Lynn is an award-winning photographer who began her career as a photo retouch artist and hand-colorist of black and white prints.
In an effort to create the feeling she admired in the work of the old world masters, Lynn pioneered an innovative mixed media technique drawing from an ancient oil-glazing process once used to augment religious iconography. Her efforts resulted in a unique procedure whereby she applied layer upon layer of oil and lacquer to a photograph, creating a work highly luminous and suggestive of the style seen in masterpieces of the Pre-Raphaelite Brotherhood during the late 1800's.
Lynn has three adult children, three grandchildren and one great-grandchild, and lives in northern Illinois.
Not surprisingly, Lynn's art has graced the covers of many romance novels--including one of my own, my new medieval romance, The Red Wolf’s Prize. And you might note that Cherif is the Red Wolf!
I asked if he needed modeling comp pictures. He was receptive and very easy to talk to. We hit it off right away. I gave him my card and left with my group. I really didn’t expect to hear from him, but two weeks later he called the studio and made an appointment. We did a shoot of about 50 images.
I couldn’t take a bad picture of him. He won every photographic competition I entered him in. As time went on, and other people and agencies wanted him to do work for them, he realized being the classic male model was not the direction he wanted to go.
|Lynn & Cherif shortly after they met|
We were trying for more dramatic poses. I placed him by a window and he had a sword his hand down on one knee wounded. We had dribbled some fake blood from one lip and he was in place for the dying scene. His head was down and I said “Cherif give me pain in your eyes.” He and I laughed because that is one of the cheesy lines a lot of directors use. I watched him tighten in the shoulders his hand formed in a fist. He slowly lifted his head and looked right into the camera. His jaw clenched, his eyes glistened and a vein popped up in his forehead.
I said to myself, Oh my God. Click.
Regan: The cover is gorgeous, Lynn.
So that my followers can see the other images, I've also included your video trailer below, which is also amazing.
Both of you are photographers, illustrators and writers…that’s amazing to me. How do your skills complement each other?
Based on one of Cherif’s doodles, I knew he was artistic. I was running a photographic background business at the time in addition to the studio. I created huge backdrops for the photographic community. I needed help with that business or I was going to close it down. I told him that I would offer him a partnership if he was up to hard work and travel to the conventions. He took to it like a duck to water. I was the background lady and he was to join the company. He can paint the prettiest roses you ever did see.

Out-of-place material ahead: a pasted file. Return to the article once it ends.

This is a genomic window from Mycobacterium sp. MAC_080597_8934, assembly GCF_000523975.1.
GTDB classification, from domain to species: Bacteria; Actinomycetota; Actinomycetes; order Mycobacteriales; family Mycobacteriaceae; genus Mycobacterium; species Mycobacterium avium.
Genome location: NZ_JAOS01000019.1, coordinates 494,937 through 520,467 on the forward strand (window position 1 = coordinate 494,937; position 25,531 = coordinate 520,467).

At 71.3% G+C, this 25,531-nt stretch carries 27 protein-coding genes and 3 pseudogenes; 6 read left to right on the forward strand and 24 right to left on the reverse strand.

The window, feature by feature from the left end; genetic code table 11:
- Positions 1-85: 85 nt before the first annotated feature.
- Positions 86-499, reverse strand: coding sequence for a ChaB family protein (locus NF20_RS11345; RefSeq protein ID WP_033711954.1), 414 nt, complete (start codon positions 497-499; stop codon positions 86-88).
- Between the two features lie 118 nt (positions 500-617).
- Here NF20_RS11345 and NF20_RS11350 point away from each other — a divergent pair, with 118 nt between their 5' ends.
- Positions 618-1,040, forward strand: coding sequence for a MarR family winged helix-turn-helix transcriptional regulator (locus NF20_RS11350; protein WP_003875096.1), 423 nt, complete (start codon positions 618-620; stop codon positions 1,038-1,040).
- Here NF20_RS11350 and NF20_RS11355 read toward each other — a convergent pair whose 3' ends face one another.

The photography was just natural for him. I taught him some of the old posing techniques that have been somewhat lost in today’s candid society. When we do the final paintings he’s more precise than I am. I have a little more abstract side. We work off each other’s eye. It makes for a good combination.
The writing just evolved. He is a very strong writer. We used to write on the airplane when we were traveling to the photographic conventions. I would write a page the he would pick up story and do a page. I loved romance and mush and he like blood and gore. He would invariably kill off my hero in his pages and I had to think of a way to bring him back.
What are your favorite projects—what gives you the greatest satisfaction?
I like this one with a mask…
|A Year and a Day|
Working with Heather Graham on There be Dragons was especially fun.
Probably getting in sync with the author’s vision. The period, expression, whether it’s to be a series or not. There are many ways to tackle a problem. It sometime clicks right away and other times it takes some re-tries. Stock photography is an image that is pretty much what you see is what you get. That is the least expensive way to go for an author. Then we go into light custom up to major changes. A commissioned image is most expensive
How has your work changed over time? How do you see it changing in future?
I think we have gotten better. Practice makes perfect you know. If you want to get good just keep at it.
At the end of the day you can pour your heart out and write the greatest novel, or create the most beautiful piece of art, but if you don’t promote and market it to the world at large it’s no more or less than a piece of insignificant dust, lazily floating on a warm late afternoon ray of light, blissfully unaware that it is escaping from a dying sun.
What are you working on now?
A novel titled Fall From Grace. It’s illustrated of course. Cherif plays Sir James Drake Glenmore, 12th Duke of Berwickshire, an artist who gets caught up in a murder and fathers, unknown to him, a pair of twin boys that were raised in the states. Chase is a rock star and Mitchell his manager. There’s a shooting, and a desperate race to save a life. I am presently shopping the novel, which begins in England then moves to the US.
|Images from Fall From Grace|
I also have a collection of illustrated children’s books that will be coming soon.
|Lynn & Cherif, Cherif's wife Dawn and two of his children, Kai and Lara, taken a few years ago|
I do hope you and Cherif and your families have a wonderful holiday season, Lynn. Thanks so much for being my guest and sharing your work with us!